Niall Tóibín, whose long career as an actor and comedian saw him in roles ranging from Tom Cruise’s father to a moonshine maker in the controversial film Poitin, has died. He succumbed at age 89 in Dublin earlier today after battling an undisclosed long illness.

Tóibín kept working until last year, appearing in the Irish short film Remains. His movie resume includes Tom Cruise’s father in Far & Away, Judge Ballaugh in Veronica Guerin; a poteen-maker in Poitín,  and as islander Seán alongside Pierce Brosnan in The Nephew.

He also had television appearances on RTE’s The Clinic; and was also credited in BallykissangelRAT, The Ballroom of Romance, King of the Castle, Brideshead Revisited and Frankie Starlight amongst others.

Tóibín’s theater work included playing Behan in Borstal Boy on Broadway, and appearing in Samuel Beckett’s Waiting for Godot at the National Theatre in London.

Ireland President Michael D Higgins praised Tóibín for his “unforgettable performances in all of the Irish theatres.”

“It is with great sadness that I have learned of the death of Niall Tóibín,” Higgins said in a statement. “His contribution to Irish theatre was a unique one, in both Irish and English. The depth of interpretation that he brought to a wide variety of characters showed a very deep intellectual understanding and, above all, sensitivity to the nuance of Irish life. The range of his work was vast and included unforgettable performances in all of the Irish theatres and some of the most important theatres in London and New York. While a huge audience will have adored his comic genius, his work included all the genres  stage, television, film and radio. To the latter he brought a distinctive voice which made him a much-loved interpreter of Irish life and its challenges.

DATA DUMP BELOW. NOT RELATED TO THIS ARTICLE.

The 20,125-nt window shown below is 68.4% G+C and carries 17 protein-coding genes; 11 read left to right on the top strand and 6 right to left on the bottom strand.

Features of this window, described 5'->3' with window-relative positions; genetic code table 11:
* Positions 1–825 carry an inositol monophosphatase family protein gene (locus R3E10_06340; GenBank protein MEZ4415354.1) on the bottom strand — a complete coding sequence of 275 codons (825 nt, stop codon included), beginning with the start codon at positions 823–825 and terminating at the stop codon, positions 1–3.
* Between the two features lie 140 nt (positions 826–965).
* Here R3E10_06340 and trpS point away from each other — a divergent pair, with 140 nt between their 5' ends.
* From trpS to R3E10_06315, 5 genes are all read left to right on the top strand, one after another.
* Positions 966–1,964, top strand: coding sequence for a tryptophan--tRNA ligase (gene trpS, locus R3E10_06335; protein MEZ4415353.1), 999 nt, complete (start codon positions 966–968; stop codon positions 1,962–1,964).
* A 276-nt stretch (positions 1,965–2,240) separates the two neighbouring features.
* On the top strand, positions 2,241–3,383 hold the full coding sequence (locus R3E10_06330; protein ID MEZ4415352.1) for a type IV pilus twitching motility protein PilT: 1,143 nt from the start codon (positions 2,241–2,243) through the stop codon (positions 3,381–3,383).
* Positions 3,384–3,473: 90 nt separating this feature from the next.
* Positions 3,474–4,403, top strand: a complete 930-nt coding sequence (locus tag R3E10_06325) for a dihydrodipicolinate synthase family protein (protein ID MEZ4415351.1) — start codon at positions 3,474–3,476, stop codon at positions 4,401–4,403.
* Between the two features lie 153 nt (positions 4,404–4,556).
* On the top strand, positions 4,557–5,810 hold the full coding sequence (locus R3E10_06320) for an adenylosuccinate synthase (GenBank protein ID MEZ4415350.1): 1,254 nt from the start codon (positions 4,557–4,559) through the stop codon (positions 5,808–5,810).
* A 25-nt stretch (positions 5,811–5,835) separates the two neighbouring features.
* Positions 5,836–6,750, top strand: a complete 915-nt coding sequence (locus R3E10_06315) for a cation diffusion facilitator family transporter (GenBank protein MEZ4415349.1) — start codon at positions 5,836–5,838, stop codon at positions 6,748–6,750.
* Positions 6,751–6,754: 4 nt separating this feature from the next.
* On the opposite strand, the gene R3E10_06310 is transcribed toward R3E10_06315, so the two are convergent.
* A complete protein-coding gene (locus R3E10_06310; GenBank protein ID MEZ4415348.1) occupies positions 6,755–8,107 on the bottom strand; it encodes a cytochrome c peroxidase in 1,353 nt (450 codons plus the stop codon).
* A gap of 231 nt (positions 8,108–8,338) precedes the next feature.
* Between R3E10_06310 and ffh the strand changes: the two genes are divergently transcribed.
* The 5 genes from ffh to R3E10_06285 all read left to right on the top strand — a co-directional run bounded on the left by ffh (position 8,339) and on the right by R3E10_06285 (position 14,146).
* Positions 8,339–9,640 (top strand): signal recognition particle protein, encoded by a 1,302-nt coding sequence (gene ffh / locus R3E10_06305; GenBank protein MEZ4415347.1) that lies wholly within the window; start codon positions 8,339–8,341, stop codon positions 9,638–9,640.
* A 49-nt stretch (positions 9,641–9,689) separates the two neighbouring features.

RTE has a new documentary on Tóibín scheduled during December. The retrospective will mix family photos with excerpts from his film and television work and stand-up performances, and interviews with Pierce Brosnan, Gabriel Byrne and Jim Sheridan.

Dee Forbes, the director-general for RTÉ, said Tóibín was “a familiar face on RTÉ to generations of Irish people. A proud Corkman, he was as at home in film as on the stage, and an especially entertaining guest on many Late Late Shows over the years. Ar dheis Dé go raibh a anam.”

Tóibín received an IFTA in 2011.

Tóibín was predeceased by his wife, Judy. Survivors include children Sean, Muireann, Aisling, Sighle and Fiana and seven grandchildren. No memorial plans have been announced.